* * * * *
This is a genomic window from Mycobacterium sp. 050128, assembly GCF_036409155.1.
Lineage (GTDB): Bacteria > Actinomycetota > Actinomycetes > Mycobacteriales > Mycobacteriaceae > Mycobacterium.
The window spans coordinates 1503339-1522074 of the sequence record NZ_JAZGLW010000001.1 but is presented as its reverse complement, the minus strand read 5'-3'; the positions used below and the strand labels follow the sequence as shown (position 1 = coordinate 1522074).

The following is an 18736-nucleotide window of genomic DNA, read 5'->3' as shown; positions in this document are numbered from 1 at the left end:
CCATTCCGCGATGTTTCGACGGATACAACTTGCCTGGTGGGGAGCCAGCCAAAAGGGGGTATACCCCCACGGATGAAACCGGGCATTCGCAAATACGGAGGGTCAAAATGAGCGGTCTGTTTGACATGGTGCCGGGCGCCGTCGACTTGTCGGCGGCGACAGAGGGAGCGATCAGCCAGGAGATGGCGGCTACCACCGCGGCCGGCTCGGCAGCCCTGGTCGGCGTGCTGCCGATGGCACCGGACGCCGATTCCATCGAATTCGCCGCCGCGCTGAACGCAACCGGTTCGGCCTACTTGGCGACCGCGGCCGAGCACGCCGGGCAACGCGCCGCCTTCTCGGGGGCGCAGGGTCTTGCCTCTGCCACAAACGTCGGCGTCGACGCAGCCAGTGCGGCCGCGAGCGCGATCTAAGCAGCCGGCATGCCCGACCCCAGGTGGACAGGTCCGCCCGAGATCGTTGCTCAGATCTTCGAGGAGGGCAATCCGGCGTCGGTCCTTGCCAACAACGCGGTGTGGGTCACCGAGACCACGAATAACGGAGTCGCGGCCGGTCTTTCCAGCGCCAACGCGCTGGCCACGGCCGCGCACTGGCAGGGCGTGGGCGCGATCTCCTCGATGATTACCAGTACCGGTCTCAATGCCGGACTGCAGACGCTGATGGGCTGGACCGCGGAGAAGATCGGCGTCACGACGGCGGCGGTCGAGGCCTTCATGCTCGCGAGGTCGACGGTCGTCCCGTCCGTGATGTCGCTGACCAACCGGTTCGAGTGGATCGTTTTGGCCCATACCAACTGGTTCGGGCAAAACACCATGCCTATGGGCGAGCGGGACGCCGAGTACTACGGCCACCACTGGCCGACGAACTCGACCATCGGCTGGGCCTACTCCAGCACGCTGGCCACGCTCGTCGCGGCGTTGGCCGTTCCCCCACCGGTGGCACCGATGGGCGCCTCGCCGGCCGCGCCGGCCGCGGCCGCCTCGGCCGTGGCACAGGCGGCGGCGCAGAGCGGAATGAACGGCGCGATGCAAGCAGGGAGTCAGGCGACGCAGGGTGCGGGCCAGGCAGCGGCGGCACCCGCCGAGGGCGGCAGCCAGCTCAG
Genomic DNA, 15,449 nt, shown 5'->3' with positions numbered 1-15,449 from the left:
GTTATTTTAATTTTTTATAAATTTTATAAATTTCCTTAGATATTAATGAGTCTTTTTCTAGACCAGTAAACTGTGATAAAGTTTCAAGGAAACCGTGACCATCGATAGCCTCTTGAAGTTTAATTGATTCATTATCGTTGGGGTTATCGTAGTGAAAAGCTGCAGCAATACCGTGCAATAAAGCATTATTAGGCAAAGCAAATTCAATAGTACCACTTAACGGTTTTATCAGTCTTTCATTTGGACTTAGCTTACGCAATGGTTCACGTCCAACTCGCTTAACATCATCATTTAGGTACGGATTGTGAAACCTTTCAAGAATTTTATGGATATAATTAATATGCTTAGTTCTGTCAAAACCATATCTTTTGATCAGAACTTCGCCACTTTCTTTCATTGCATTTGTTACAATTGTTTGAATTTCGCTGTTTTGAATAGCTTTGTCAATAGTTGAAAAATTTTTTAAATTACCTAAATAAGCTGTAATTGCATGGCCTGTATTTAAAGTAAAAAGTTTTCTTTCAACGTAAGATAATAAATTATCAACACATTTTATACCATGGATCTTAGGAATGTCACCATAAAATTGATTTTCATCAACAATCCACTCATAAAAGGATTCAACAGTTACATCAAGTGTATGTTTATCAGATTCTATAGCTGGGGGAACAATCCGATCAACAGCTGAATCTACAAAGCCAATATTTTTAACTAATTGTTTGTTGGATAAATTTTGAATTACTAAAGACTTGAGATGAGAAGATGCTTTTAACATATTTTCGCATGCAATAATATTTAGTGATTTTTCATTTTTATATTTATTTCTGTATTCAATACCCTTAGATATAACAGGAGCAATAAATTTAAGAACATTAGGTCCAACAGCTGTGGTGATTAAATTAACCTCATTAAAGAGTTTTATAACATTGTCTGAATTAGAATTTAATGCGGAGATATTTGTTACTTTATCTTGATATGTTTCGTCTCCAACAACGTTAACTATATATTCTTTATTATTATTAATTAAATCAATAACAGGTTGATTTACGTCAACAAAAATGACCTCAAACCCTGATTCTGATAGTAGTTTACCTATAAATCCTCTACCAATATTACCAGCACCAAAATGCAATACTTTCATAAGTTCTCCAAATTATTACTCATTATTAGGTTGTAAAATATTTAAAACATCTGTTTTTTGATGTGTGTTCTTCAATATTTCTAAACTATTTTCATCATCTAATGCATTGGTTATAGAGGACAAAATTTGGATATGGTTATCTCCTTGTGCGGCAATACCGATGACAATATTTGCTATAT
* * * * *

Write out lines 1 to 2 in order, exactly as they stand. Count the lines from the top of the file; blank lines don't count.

This is a genomic window from Mycobacterium sp. 050128, assembly GCF_036409155.1.
Lineage (GTDB): Bacteria > Actinomycetota > Actinomycetes > Mycobacteriales > Mycobacteriaceae > Mycobacterium.